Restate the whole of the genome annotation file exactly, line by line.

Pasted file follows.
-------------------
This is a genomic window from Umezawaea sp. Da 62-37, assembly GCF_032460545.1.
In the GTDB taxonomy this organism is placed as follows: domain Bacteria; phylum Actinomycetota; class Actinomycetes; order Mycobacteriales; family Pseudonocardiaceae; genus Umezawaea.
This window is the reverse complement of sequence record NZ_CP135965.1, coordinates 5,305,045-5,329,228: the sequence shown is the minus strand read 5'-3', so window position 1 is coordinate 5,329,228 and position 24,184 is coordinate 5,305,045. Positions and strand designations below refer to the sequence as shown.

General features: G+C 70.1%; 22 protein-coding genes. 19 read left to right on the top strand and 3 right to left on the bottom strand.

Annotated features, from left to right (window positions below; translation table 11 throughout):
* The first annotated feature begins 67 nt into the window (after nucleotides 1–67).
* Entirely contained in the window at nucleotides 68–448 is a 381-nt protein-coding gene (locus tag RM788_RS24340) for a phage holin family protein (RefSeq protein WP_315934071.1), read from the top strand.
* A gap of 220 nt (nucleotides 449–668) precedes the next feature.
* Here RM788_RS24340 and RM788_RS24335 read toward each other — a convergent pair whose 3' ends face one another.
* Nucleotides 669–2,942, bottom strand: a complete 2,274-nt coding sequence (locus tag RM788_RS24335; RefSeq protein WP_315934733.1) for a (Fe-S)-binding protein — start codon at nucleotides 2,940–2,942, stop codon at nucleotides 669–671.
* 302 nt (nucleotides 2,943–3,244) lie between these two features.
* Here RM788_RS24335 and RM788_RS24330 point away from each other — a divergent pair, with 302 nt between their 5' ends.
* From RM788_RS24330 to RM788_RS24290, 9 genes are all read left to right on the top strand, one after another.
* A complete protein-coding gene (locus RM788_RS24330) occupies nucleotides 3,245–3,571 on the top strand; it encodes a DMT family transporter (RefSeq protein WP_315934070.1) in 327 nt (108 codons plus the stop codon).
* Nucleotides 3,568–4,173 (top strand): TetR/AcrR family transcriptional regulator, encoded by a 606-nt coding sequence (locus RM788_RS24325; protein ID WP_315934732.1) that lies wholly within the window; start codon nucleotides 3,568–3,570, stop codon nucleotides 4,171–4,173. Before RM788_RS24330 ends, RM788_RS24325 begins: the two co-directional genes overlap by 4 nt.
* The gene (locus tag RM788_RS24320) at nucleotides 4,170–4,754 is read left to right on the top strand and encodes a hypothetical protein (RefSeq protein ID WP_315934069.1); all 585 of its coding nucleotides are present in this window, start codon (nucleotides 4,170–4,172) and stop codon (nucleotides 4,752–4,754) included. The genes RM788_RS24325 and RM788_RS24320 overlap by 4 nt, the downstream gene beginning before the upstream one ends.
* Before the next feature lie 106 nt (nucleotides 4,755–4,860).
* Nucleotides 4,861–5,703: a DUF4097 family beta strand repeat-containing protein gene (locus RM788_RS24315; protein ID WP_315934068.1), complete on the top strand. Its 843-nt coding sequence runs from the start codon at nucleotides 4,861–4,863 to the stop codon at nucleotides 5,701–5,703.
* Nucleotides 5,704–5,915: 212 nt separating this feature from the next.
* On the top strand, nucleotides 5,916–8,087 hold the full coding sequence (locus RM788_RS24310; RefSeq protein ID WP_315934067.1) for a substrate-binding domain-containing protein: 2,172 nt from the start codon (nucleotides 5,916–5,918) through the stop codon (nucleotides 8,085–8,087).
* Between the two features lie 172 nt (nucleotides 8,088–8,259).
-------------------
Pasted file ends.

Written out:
This is a genomic window from Umezawaea sp. Da 62-37, assembly GCF_032460545.1.
In the GTDB taxonomy this organism is placed as follows: domain Bacteria; phylum Actinomycetota; class Actinomycetes; order Mycobacteriales; family Pseudonocardiaceae; genus Umezawaea.
This window is the reverse complement of sequence record NZ_CP135965.1, coordinates 5,305,045-5,329,228: the sequence shown is the minus strand read 5'-3', so window position 1 is coordinate 5,329,228 and position 24,184 is coordinate 5,305,045. Positions and strand designations below refer to the sequence as shown.

General features: G+C 70.1%; 22 protein-coding genes. 19 read left to right on the top strand and 3 right to left on the bottom strand.

Annotated features, from left to right (window positions below; translation table 11 throughout):
* The first annotated feature begins 67 nt into the window (after nucleotides 1–67).
* Entirely contained in the window at nucleotides 68–448 is a 381-nt protein-coding gene (locus tag RM788_RS24340) for a phage holin family protein (RefSeq protein WP_315934071.1), read from the top strand.
* A gap of 220 nt (nucleotides 449–668) precedes the next feature.
* Here RM788_RS24340 and RM788_RS24335 read toward each other — a convergent pair whose 3' ends face one another.
* Nucleotides 669–2,942, bottom strand: a complete 2,274-nt coding sequence (locus tag RM788_RS24335; RefSeq protein WP_315934733.1) for a (Fe-S)-binding protein — start codon at nucleotides 2,940–2,942, stop codon at nucleotides 669–671.
* 302 nt (nucleotides 2,943–3,244) lie between these two features.
* Here RM788_RS24335 and RM788_RS24330 point away from each other — a divergent pair, with 302 nt between their 5' ends.
* From RM788_RS24330 to RM788_RS24290, 9 genes are all read left to right on the top strand, one after another.
* A complete protein-coding gene (locus RM788_RS24330) occupies nucleotides 3,245–3,571 on the top strand; it encodes a DMT family transporter (RefSeq protein WP_315934070.1) in 327 nt (108 codons plus the stop codon).
* Nucleotides 3,568–4,173 (top strand): TetR/AcrR family transcriptional regulator, encoded by a 606-nt coding sequence (locus RM788_RS24325; protein ID WP_315934732.1) that lies wholly within the window; start codon nucleotides 3,568–3,570, stop codon nucleotides 4,171–4,173. Before RM788_RS24330 ends, RM788_RS24325 begins: the two co-directional genes overlap by 4 nt.
* The gene (locus tag RM788_RS24320) at nucleotides 4,170–4,754 is read left to right on the top strand and encodes a hypothetical protein (RefSeq protein ID WP_315934069.1); all 585 of its coding nucleotides are present in this window, start codon (nucleotides 4,170–4,172) and stop codon (nucleotides 4,752–4,754) included. The genes RM788_RS24325 and RM788_RS24320 overlap by 4 nt, the downstream gene beginning before the upstream one ends.
* Before the next feature lie 106 nt (nucleotides 4,755–4,860).
* Nucleotides 4,861–5,703: a DUF4097 family beta strand repeat-containing protein gene (locus RM788_RS24315; protein ID WP_315934068.1), complete on the top strand. Its 843-nt coding sequence runs from the start codon at nucleotides 4,861–4,863 to the stop codon at nucleotides 5,701–5,703.
* Nucleotides 5,704–5,915: 212 nt separating this feature from the next.
* On the top strand, nucleotides 5,916–8,087 hold the full coding sequence (locus RM788_RS24310; RefSeq protein ID WP_315934067.1) for a substrate-binding domain-containing protein: 2,172 nt from the start codon (nucleotides 5,916–5,918) through the stop codon (nucleotides 8,085–8,087).
* Between the two features lie 172 nt (nucleotides 8,088–8,259).